The Vinyl Renaissance: Why This Retro Format Has Made A Comeback


Vinyl records have made an unbelievable rise from near-extinction in the last decade. According to a 2017 report, vinyl album sales increased by more than 1000% over the past ten years — and that’s just in the US.


The media format understandably began to fizzle out when much cheaper and easier to produce formats like CDs began to emerge. However, it’s re-emergence becomes even more puzzling when we consider that they’ve come back at the most unlikely time: the age of instant digital downloads. So why are people trading in their Spotify accounts and iTunes cards for huge discs of pressed vinyl? Well, it turns out it’s not just out of pure nostalgia; the vinyl renaissance is actually because records bring us closer to the music.


Why Vinyl Went Out of Fashion


August 17th, 1982, marks two important moments in history. It was the day that the first ever CD was pressed, which was incidentally a lovely ABBA record; and it was also the day that CD formats would take vinyl’s throne.


With much superior sound quality, a more compact design, and a cheaper mass manufacturing cost, everyone fled to the new medium, leaving records to quickly begin the process of gathering dust. It seemed like an obvious decision; with times moving so quickly, there was no time for nostalgia. From then, listeners switched to downloading, and finally to streaming their music.


It seems to be a natural and progressive move, as streaming on Spotify, Soundcloud, and Youtube means that underground artists get their music heard; finding new artists is the easiest and most accessible it’s ever been. But the way the music industry has ended up, with online streaming and downloads meaning we can get most music on-demand, has left many feeling as though we are treating music in an increasingly expendable way.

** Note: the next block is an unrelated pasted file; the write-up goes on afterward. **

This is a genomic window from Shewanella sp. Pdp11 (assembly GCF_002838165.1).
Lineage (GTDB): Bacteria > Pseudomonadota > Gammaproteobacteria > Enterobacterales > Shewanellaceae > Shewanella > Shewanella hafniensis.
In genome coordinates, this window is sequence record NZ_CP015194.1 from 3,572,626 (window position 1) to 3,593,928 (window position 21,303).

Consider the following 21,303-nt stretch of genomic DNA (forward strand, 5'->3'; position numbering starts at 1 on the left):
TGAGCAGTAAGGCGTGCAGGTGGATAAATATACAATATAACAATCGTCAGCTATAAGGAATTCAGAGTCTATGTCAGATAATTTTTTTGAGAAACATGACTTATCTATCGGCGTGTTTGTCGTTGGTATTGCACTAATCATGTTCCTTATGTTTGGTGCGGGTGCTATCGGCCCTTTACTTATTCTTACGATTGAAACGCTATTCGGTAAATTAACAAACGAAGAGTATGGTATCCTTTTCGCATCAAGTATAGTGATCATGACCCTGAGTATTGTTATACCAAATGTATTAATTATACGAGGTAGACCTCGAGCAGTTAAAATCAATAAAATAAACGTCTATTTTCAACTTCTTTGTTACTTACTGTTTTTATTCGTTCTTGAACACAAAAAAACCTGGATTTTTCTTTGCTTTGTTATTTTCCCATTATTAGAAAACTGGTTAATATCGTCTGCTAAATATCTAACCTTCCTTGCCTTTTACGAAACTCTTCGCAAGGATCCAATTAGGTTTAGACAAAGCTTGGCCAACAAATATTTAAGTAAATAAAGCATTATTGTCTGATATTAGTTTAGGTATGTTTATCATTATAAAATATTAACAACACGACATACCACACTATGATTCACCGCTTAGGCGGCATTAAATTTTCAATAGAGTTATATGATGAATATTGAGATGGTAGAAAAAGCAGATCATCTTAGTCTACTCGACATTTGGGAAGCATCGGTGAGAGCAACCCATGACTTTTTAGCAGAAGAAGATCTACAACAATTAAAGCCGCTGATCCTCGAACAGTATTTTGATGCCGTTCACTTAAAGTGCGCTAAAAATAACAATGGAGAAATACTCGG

The Revival of Vinyl


The reason why vinyl made its comeback is because of its tactile quality. Audiophiles want a musical experience, and not just quick and convenient ways of accessing music.


Experiencing a vinyl record involves owning the physical copy, held in a sleeve with album artwork that you can gaze at whilst the music is playing; sitting with friends by the record player and listening without interruption, giving all your attention to the music; and physically flipping the record when side A finishes. It’s ritualistic nature and nostalgic, humming sound quality are the reasons why vinyl has come back into the mainstream.


People starting buying old vinyl, then Sony began to press new ones. Now there is a whole record culture, with new independent record stores popping up and subscription boxes putting new music out there. It’s not just a penchant for the past; vinyl is being given a new lease on life.


The comeback of vinyl has allowed for the appreciation and attentive listening that those decades before us could enjoy. There is a growing demand for the physical form and an increasingly large culture around the medium. Whether it’s the nostalgia, the simplicity of listening, or the tactile nature; people love records, and they’re no longer just relics of a time gone by.


By Sally Writes